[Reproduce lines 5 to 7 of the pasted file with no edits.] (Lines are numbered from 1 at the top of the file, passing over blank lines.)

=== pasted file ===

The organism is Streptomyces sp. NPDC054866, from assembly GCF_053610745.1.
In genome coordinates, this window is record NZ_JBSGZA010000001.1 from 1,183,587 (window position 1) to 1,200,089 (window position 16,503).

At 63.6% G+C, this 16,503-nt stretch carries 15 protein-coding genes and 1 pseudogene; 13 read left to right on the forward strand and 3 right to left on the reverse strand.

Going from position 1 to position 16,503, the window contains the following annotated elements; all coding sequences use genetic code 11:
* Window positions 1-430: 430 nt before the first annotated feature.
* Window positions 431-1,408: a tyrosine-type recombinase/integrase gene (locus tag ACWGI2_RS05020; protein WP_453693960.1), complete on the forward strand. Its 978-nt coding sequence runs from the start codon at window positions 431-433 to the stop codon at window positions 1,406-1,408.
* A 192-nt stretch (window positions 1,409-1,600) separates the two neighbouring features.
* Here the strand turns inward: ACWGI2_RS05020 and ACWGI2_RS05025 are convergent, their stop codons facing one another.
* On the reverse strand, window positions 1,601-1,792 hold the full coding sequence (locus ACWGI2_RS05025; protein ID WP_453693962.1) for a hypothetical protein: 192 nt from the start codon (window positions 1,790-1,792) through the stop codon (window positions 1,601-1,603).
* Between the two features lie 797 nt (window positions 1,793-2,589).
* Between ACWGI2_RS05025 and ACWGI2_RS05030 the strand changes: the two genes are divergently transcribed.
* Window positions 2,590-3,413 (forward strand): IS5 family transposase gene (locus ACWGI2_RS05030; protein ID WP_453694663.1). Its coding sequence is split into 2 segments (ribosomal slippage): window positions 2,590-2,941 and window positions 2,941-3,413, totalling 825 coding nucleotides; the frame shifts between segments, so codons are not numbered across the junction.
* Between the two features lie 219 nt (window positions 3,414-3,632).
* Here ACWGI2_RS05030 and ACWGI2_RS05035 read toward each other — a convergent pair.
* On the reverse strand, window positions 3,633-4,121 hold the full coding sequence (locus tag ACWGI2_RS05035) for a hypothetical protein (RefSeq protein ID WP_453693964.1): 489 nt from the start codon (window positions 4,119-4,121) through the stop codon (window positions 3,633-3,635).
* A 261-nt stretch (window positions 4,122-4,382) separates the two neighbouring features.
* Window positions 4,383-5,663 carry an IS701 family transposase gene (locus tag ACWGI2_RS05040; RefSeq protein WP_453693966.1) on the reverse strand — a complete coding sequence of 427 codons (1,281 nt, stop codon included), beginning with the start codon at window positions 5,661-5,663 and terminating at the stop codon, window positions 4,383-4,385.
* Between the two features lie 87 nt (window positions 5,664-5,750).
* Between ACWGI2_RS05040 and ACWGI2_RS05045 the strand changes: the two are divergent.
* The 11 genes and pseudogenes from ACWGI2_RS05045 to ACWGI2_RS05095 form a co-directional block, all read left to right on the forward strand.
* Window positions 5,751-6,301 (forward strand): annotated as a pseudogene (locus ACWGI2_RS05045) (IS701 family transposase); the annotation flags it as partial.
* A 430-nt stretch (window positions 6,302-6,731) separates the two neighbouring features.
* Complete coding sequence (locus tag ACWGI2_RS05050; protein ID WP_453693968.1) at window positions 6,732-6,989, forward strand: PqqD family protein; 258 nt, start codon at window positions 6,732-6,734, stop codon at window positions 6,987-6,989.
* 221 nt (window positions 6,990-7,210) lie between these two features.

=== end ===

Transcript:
* Window positions 1-430: 430 nt before the first annotated feature.
* Window positions 431-1,408: a tyrosine-type recombinase/integrase gene (locus tag ACWGI2_RS05020; protein WP_453693960.1), complete on the forward strand. Its 978-nt coding sequence runs from the start codon at window positions 431-433 to the stop codon at window positions 1,406-1,408.
* A 192-nt stretch (window positions 1,409-1,600) separates the two neighbouring features.